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Photographer Deborah Parkin grieves when her two children return to school after the long summer holiday. She has now compiled a sequence of striking – and possibly controversial - pictures of her son and daughter that will go on show at Theatre by the Lake for the whole of September.
Twenty photographs will hang on the walls of the Friends’ Gallery. They are strange, sometimes eerie and are bound to prompt strong reactions from all who see them; they are not standard family snaps. One shows Parkin’s daughter gazing towards Cat Bells on the far side of Derwentwater; in another she wears a decorative rabbit’s head; others show her son reading or sleeping in long grass.
“Why September is the Cruellest Month? Because it is the time when I have to let my children go back out into the world again without me,” Parkin writes in her introduction to the exhibition. “The summer holiday is now over.
“It’s a month that, for me, symbolises the passing of time. Back to school, back to their clubs, back to routine, progressing, moving on. Something we all embrace and want for them, but secretly we want to hold back time a little bit longer. We can’t stop time but we can freeze it for a split second in our images.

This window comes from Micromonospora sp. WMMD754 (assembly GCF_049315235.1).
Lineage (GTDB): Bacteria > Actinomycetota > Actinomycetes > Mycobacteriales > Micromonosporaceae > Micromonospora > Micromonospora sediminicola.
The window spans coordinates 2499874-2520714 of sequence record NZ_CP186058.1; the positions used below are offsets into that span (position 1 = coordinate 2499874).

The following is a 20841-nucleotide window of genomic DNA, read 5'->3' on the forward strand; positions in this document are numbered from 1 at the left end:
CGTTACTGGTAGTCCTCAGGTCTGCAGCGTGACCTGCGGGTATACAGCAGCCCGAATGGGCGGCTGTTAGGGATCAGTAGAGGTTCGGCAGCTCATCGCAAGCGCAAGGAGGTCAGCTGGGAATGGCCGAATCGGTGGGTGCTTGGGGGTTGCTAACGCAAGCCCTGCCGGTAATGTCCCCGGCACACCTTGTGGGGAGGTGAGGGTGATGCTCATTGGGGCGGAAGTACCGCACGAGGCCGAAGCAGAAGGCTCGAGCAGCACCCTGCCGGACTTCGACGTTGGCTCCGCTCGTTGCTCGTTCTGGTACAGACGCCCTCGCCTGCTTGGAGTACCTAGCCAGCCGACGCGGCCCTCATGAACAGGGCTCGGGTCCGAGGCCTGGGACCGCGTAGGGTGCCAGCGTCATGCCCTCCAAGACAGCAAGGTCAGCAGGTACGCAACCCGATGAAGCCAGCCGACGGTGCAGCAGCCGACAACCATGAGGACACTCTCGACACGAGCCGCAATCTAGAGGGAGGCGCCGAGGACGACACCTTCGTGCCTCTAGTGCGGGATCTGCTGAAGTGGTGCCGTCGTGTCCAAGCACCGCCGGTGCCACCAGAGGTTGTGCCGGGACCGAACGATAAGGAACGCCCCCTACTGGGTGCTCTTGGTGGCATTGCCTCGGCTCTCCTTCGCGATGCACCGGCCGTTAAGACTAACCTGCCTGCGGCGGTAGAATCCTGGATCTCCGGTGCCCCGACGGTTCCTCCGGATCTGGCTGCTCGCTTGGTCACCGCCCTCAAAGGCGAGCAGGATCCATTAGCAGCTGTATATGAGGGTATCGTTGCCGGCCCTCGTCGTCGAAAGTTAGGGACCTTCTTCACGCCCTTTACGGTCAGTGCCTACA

“These portraits started during the summer of 2010 when I came to the stark realisation that my children are growing up and, to a point, away from me, and that time passes and is never recaptured – we are only left with memories and photographs.
“The images are taken on a 4x5 large format camera, using instant black and white film that requires me to slow down, to observe, allowing us to collaborate as mother and child. It is a very intimate, intense process. I wanted to capture moments of our school holidays together whether it be in play, at the mountains, at the sea, moments of contemplation, sleeping, sulking; moments that don’t necessarily record the act but will trigger the memory and emotion we felt in years to come when we look back and hold these images in our hand. I am photographing for the future as well as the present.”
Parkin works in a variety of photographic forms, from medium and large format cameras using film, to the Victorian Wet Plate Collodion Process; her work is in total contrast to today’s instant digital snaps. “I love to work in a slow and considered way and one in which I collaborate with each child who sits before me,” she adds.
To complement the show, Theatre by the Lake has invited writers from the region to produce – within two weeks – poems in response to Parkin’s pictures. The poets will then read their work at a free informal event in the Friends’ Gallery at 12.30pm on Saturday September 22.
September is the Cruellest Month opens at Theatre by the Lake on 1 September.